One of the more crippling trends of society these days is the tendency to seek remedies to disputes by filing lawsuits.
For the financial rewards, for the satisfaction of winning, or to simply get our way -- we have litigated ourselves into a mess.
The right to sue is like free speech; you're inclined not to want to curtail it even though some people clearly abuse the privilege.
Locally, Susan B. Gray typifies the perils associated with this litigiousness. Ms. Gray, who is running for Howard County executive, has made a political career out of filing suit against the county.
She has done so on at least three occasions.
Thus far, she has yet to win a case.
The following is Ms. Gray's record of failure:
* Her attempt to block the Waverly Woods development in western Howard County was never ruled on by the Circuit Court because comprehensive rezoning could make it moot. The court is expected to dismiss the case.
* Ms. Gray appealed the county Zoning Board's decisions on comprehensive rezoning of eastern Howard County, but failed to file a memorandum of law in the time required by the Circuit Court. The case was thrown out.
* Ms. Gray asked that the Circuit Court declare the county's General Plan and any comprehensive rezoning be done by bill, but the court said no. Ms. Gray is currently appealing to the Court of Special Appeals.
With so little success in the courts, Ms. Gray has chosen to take her political battle to the court of public opinion.
Opponents of the Democratic executive candidate have been warning for months, and rightly so, that Ms. Gray, if elected, will attempt to make decisions that rob land owners of their property rights. The result will be a spate of lawsuits filed against the county, which it would ultimately lose at enormous expense to taxpayers.
To that charge, Ms. Gray replies: "I intend to break the back of the little cadre of lawyers and developers who hold the county hostage by threat of suit" -- a classic example of the pot calling the kettle black.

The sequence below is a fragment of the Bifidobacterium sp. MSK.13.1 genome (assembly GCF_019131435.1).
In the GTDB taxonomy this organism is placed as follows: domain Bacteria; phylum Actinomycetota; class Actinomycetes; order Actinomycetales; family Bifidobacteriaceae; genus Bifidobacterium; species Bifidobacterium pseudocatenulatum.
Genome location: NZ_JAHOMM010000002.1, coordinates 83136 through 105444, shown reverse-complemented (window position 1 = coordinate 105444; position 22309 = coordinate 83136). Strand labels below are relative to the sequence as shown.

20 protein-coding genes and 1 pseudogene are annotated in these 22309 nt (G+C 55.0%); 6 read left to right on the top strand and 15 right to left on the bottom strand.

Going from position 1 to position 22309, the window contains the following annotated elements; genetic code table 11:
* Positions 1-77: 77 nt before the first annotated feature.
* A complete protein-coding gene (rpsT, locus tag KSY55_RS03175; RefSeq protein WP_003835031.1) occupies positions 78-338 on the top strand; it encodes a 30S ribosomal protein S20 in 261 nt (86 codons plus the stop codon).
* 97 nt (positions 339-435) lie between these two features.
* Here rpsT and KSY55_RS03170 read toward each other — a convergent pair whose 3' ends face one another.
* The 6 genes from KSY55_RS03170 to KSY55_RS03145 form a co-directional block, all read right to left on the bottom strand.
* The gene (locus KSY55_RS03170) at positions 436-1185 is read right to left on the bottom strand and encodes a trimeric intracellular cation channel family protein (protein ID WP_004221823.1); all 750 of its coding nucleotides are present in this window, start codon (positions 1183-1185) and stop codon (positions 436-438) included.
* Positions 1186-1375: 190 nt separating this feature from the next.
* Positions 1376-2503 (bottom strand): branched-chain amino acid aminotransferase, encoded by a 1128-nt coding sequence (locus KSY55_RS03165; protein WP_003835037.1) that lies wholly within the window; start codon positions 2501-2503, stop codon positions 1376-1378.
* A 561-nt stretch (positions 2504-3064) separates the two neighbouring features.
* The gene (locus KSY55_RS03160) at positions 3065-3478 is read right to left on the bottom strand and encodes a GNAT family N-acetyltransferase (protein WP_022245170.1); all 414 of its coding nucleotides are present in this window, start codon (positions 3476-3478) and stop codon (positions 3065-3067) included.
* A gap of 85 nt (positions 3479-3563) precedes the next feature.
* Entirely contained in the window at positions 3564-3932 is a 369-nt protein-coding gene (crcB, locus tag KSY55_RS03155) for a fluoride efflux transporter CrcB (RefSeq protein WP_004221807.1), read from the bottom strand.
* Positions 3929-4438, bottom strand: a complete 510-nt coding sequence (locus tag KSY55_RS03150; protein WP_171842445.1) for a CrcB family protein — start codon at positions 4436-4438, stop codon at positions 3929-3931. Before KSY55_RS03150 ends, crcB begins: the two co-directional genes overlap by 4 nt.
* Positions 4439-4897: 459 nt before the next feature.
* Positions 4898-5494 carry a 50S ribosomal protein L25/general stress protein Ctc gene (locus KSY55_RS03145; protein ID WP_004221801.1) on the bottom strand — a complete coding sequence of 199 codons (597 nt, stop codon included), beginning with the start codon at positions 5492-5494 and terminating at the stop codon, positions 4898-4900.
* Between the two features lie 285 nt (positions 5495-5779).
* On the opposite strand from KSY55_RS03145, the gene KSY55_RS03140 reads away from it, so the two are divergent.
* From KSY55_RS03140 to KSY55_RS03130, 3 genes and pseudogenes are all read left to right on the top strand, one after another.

When it comes to threats of this kind, Ms. Gray is the reigning potentate.
So committed is she to manipulating the legal system that she recently attempted to drag state prosecutors into a dispute with a local coalition that is running cable television advertisements critical of the charter amendment she has drafted on zoning.
That amendment, which appears as Question B on the Nov. 8 ballot, would not only allow some zoning decisions to be taken to referendum, it would give the county executive veto power over the zoning board.
The Howard County Citizens' Coalition Against Question B includes such groups as the Howard County Economic Forum, the county Chamber of Commerce, the county chapter of the National Association for the Advancement of Colored People, the League of Women Voters, the county Farm Bureau and the Columbia Association.
Ms. Gray wanted the attorney general's office to prosecute the coalition because it failed to identify itself in an "authority line" in the commercials as required by law in all campaign advertising.
Coalition members say the omission was inadvertent and have since included the line in the ads. State prosecutors have declined to act.
What really riled Ms. Gray and her supporters was not what was left out of the ads, but what was left in. The ads ridicule the backers of Question B as "that kid who never let anyone play in his tree fort" and the "Invasion of the NIMBYs (Not in My Back Yard)."
Those cracks are an allusion to Ms. Gray's elitist ideas, which hold that now that she has her piece of heaven in Howard County, no one else can have theirs. While Ms. Gray insists on being called a "slow growth" advocate, the effects of her policies would virtually stop growth altogether.
The tactics she employs, particularly as they relate to the courts, are nothing less than a sort of legal terrorism. She is seemingly obsessed with getting her way at whatever cost. And, anyone who opposes her, of course, has been corrupted by "the system."
I assume I now reside on Ms. Gray's long list of enemies, where you will also find those respected groups that are part of the Coalition Against Question B.
Not bad company to be in, really.
Kevin Thomas is The Baltimore Sun's editorial writer in Howard County.